Term Limits for Congress Are Still a Bad Idea, Mr. Trump
(Bloomberg) -- One bad idea is back:
The U.S. is a large, complicated nation. It requires expertise to write laws for such a nation. Anyone can have good ideas, but it takes some real knowledge to turn them into laws. If members of Congress are only to serve for a short time, then they're going to turn elsewhere for that expertise. Where? Lobbyists are happy to write laws if Congress will let them. So are bureaucrats in executive-branch departments and agencies. So is the president — well, not the president specifically, but the White House staff and others within an administration. Term-limited legislators would inevitably turn to one of those choices. And neither lobbyists nor federal bureaucrats are term-limited, nor are they likely to be interested in the particular circumstances of any member's constituency.
While there's no guarantee that legislators will always do a good job of representing their districts, they usually try for the very good reason that their jobs depend on keeping their constituents happy. Term limits remove the election incentive for legislators who have reached their final term and radically devalues it for the rest. Those who think the problem with U.S. democracy is that elected officials pay too much attention to voters might applaud that change. The rest of us consider good representation to be the very essence of democracy. But even if you wish members of Congress were not so responsive to voters, there's no way to know who they will represent once the electoral incentive is removed.
What legislative term limits are designed to do is transfer influence away from voters and toward interest groups and unelected bureaucrats.
There's another brand-new bad idea on its way. The Washington Post's Robert Costa reports that this same meeting generated talk of term limits for congressional staff. This has all the disadvantages of congressional term limits — and more. Casey Burgat at the R Street Institute has some detail, but the basic story is that just as with legislators, the alternative to competent staff is government by lobbyists and bureaucrats.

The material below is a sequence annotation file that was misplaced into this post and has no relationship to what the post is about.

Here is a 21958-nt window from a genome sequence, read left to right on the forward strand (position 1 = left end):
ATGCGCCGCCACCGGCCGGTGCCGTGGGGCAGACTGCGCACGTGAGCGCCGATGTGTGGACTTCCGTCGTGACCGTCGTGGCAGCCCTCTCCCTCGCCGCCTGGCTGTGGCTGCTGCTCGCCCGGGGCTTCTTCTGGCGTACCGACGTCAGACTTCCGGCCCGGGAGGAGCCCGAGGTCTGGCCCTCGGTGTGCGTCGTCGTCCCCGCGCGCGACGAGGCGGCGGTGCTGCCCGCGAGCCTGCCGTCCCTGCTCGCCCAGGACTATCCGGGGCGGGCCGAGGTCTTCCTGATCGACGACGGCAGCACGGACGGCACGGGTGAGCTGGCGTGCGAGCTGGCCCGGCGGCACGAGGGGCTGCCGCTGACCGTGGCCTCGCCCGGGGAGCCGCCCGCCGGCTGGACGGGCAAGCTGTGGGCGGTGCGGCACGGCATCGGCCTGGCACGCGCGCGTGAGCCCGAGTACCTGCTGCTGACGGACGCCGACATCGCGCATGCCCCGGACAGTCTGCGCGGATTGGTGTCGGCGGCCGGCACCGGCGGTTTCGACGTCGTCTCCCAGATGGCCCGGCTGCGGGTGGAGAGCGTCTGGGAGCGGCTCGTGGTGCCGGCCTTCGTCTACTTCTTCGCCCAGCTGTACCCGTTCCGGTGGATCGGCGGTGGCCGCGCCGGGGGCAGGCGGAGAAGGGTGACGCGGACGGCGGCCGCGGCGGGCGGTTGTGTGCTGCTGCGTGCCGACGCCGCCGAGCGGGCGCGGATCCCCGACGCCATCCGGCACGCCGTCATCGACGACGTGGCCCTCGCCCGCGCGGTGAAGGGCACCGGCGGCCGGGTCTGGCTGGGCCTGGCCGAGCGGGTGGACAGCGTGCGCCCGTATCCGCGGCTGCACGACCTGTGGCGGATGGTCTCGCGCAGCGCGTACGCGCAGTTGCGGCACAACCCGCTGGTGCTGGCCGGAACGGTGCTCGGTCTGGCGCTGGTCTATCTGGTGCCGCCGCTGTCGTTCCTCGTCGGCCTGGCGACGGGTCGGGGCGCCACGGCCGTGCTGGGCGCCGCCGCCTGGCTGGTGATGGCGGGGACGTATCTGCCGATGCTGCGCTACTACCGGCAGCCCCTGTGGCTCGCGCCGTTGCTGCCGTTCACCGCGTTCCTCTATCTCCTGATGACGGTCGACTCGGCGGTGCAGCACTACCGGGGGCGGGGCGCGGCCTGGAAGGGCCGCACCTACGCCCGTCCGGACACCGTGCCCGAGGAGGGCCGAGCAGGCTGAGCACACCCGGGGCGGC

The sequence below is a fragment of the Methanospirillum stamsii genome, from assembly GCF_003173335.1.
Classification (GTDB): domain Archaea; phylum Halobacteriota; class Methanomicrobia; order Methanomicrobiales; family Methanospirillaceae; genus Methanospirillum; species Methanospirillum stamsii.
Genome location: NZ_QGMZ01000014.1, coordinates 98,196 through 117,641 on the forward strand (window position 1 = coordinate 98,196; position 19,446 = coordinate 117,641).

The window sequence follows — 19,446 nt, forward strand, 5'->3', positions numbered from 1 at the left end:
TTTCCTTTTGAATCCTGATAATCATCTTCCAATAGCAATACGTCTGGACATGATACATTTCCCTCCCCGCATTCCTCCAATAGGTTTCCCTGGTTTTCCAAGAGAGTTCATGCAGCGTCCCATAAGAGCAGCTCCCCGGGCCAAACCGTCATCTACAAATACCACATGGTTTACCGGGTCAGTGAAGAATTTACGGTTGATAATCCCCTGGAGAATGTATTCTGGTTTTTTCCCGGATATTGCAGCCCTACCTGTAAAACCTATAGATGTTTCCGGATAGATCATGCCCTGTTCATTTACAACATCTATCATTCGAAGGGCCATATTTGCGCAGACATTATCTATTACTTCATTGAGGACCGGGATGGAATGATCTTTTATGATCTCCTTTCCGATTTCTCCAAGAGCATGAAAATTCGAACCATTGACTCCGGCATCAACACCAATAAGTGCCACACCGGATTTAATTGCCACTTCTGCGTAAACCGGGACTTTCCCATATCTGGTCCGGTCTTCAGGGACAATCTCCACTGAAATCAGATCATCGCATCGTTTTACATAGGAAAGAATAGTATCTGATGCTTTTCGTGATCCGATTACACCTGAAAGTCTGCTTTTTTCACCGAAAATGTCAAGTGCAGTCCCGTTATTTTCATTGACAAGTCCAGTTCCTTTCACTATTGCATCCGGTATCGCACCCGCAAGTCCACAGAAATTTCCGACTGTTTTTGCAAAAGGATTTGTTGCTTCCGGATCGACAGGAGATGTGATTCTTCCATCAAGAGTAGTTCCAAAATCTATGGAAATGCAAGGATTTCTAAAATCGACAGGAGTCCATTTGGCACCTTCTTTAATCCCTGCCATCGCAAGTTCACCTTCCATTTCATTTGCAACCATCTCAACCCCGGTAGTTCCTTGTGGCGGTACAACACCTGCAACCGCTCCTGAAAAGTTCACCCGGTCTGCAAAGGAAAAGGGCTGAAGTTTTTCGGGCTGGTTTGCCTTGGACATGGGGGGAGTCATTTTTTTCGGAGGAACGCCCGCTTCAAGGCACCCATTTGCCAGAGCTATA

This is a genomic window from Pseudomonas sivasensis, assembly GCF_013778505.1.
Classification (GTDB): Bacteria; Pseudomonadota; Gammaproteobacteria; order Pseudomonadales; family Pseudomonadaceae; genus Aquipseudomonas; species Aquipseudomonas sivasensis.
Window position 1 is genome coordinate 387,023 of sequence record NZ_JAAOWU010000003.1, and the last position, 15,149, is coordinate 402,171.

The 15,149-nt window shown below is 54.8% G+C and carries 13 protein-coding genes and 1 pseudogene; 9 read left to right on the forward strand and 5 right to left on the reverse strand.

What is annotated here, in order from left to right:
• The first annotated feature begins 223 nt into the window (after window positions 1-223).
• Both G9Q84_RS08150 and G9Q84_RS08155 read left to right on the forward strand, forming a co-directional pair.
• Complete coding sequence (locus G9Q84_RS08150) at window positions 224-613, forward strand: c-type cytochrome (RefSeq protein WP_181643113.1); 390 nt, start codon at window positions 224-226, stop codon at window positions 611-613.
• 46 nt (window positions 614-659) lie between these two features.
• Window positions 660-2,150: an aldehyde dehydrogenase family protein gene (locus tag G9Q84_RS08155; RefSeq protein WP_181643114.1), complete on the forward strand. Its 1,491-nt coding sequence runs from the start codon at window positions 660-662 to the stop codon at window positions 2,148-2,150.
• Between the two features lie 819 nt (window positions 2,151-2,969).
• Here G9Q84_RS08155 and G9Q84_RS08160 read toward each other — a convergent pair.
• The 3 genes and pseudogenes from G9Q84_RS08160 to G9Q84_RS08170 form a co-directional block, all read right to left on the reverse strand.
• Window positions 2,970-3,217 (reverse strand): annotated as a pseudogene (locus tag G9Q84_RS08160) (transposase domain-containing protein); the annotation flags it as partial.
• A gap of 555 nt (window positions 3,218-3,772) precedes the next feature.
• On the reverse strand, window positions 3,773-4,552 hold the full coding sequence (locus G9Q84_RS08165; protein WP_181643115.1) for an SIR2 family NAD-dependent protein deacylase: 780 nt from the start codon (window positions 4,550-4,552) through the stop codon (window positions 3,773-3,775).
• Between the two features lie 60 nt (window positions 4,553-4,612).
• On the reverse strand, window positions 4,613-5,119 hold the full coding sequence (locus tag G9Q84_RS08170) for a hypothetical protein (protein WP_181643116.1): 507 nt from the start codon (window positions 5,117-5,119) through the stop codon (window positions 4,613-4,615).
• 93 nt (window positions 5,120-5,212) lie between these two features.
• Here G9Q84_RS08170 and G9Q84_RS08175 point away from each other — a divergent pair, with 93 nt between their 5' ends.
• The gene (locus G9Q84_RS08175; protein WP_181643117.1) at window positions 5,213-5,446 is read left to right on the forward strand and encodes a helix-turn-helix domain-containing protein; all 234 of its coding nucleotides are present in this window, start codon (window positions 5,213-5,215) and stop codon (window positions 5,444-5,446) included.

Even if either of these was a good idea, however, it's also a tell that Republicans are talking them up right now. Pushing constitutional amendments (such as legislative term limits or balancing the budget) is almost always a dodge to duck responsibility for action. Republicans still have majorities in the House and Senate along with a Republican president. If they had good ideas, they could try to pass them instead of proposing ideas that require supermajorities to be enacted. Granted, it's very difficult to get much done with a narrow Senate majority. But it's hardly impossible. Reconciliation procedures to bypass a filibuster are available, although they would require Congress to pass a budget. Republicans aren't even bothering to try. It's also possible that a slim majority could get to 60 in the Senate by finding a compromise that would appeal to moderate Democrats. Again, there's no sign that they're going to try.
As Jonathan Chait says, "Conservatives do have their hands on the controls of the ship of state, and they are making it perfectly plain they have no idea what to do with it." Constitutional amendments are just a smokescreen to make that less obvious. As a supplement to a full legislative agenda, they're mostly annoying but might, I suppose, contribute toward symbolic representation in some way. But as a substitute for regular legislation? Don't be fooled by it, whether it's term limits and balanced budgets from Republicans or campaign finance and whatever else from Democrats.
1. Mariam Matevosyan and Graeme Robertson at the Monkey Cage on what's happening in Armenia.
2. Dan Drezner has the case for free trade.
3. Nancy Wadsworth on white evangelical support for President Donald Trump.
4. Seth Masket on party leaders and nominations.
5. And Paul Krugman on the tax cut so far.
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